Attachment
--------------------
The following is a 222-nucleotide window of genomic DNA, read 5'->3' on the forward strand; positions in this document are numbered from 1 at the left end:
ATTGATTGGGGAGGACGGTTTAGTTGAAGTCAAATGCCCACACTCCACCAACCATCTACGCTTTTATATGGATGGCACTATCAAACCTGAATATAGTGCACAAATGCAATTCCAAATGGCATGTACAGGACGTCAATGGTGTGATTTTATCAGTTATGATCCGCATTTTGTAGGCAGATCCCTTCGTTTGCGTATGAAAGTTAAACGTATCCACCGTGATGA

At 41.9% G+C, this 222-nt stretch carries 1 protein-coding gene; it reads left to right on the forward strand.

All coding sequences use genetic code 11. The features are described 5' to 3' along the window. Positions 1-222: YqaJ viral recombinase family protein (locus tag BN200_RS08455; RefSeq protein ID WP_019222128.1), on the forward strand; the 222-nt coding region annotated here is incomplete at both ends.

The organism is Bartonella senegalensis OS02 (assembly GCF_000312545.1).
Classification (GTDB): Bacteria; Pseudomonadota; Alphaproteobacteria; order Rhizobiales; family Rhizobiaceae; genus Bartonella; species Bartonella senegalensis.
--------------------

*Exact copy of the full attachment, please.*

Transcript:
The following is a 222-nucleotide window of genomic DNA, read 5'->3' on the forward strand; positions in this document are numbered from 1 at the left end:
ATTGATTGGGGAGGACGGTTTAGTTGAAGTCAAATGCCCACACTCCACCAACCATCTACGCTTTTATATGGATGGCACTATCAAACCTGAATATAGTGCACAAATGCAATTCCAAATGGCATGTACAGGACGTCAATGGTGTGATTTTATCAGTTATGATCCGCATTTTGTAGGCAGATCCCTTCGTTTGCGTATGAAAGTTAAACGTATCCACCGTGATGA

At 41.9% G+C, this 222-nt stretch carries 1 protein-coding gene; it reads left to right on the forward strand.

All coding sequences use genetic code 11. The features are described 5' to 3' along the window. Positions 1-222: YqaJ viral recombinase family protein (locus tag BN200_RS08455; RefSeq protein ID WP_019222128.1), on the forward strand; the 222-nt coding region annotated here is incomplete at both ends.

The organism is Bartonella senegalensis OS02 (assembly GCF_000312545.1).
Classification (GTDB): Bacteria; Pseudomonadota; Alphaproteobacteria; order Rhizobiales; family Rhizobiaceae; genus Bartonella; species Bartonella senegalensis.